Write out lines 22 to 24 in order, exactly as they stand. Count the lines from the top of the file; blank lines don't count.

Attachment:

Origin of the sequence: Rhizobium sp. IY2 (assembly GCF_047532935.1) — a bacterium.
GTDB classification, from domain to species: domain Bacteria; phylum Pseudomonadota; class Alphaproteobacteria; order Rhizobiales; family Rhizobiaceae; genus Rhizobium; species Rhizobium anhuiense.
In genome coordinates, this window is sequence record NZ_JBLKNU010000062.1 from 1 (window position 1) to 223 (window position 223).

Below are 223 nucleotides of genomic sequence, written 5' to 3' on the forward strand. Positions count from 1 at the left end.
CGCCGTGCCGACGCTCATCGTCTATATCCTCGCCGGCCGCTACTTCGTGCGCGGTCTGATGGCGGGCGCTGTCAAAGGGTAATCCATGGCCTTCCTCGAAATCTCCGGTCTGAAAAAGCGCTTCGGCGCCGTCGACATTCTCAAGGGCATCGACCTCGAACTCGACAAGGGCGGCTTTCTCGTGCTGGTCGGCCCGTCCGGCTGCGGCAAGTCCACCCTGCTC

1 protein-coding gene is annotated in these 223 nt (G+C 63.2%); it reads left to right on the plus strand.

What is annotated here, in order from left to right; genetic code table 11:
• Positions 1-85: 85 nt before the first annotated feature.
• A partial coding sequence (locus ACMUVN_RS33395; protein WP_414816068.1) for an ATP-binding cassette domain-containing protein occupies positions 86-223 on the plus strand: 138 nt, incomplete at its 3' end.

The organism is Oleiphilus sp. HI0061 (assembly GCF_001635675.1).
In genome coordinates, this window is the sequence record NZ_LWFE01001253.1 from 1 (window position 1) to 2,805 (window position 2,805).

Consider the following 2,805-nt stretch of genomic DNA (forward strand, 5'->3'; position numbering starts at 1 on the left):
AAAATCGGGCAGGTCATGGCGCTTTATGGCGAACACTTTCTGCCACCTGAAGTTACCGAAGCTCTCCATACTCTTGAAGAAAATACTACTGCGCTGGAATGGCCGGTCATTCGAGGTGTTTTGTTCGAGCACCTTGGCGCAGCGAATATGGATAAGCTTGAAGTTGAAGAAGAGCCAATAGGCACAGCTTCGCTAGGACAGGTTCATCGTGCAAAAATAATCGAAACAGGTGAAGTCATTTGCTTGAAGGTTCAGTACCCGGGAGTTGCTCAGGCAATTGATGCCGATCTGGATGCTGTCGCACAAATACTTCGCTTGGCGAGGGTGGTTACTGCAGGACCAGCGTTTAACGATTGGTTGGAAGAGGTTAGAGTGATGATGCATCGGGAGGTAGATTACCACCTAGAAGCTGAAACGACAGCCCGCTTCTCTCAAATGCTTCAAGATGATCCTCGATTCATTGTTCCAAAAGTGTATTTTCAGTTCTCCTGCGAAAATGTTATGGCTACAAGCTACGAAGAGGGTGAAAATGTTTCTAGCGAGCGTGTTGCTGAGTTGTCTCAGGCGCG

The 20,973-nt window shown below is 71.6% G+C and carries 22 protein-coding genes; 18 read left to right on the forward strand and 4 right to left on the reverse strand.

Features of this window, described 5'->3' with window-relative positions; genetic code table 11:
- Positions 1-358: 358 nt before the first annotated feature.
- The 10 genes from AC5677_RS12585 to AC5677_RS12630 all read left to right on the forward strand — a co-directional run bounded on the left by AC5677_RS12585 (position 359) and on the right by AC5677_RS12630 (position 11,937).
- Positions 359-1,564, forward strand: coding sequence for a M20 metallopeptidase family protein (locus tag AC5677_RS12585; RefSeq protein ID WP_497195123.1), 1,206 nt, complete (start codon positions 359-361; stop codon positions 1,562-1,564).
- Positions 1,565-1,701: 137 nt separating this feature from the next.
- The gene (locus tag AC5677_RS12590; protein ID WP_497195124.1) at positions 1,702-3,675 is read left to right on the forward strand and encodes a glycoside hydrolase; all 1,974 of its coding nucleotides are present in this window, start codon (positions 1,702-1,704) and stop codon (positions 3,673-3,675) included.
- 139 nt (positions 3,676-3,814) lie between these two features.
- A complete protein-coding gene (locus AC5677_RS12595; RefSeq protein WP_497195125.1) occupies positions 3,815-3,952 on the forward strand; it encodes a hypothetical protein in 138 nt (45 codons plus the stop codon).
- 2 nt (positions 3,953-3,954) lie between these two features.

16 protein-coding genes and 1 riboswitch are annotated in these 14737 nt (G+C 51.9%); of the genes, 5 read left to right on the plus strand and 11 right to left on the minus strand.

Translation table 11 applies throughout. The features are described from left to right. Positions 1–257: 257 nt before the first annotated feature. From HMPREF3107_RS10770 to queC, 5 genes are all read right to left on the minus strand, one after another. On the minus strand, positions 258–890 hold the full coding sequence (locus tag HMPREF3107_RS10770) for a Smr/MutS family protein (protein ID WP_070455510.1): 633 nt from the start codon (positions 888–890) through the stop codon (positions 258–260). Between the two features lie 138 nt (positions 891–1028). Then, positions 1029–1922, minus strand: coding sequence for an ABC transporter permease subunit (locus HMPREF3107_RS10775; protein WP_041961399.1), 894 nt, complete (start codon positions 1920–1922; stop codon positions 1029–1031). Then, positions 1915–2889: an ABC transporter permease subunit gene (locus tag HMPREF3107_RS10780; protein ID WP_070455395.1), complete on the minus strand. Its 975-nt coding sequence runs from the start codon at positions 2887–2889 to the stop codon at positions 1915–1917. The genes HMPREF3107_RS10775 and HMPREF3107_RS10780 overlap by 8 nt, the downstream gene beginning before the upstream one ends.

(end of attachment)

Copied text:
- A complete protein-coding gene (locus AC5677_RS12595; RefSeq protein WP_497195125.1) occupies positions 3,815-3,952 on the forward strand; it encodes a hypothetical protein in 138 nt (45 codons plus the stop codon).
- 2 nt (positions 3,953-3,954) lie between these two features.

16 protein-coding genes and 1 riboswitch are annotated in these 14737 nt (G+C 51.9%); of the genes, 5 read left to right on the plus strand and 11 right to left on the minus strand.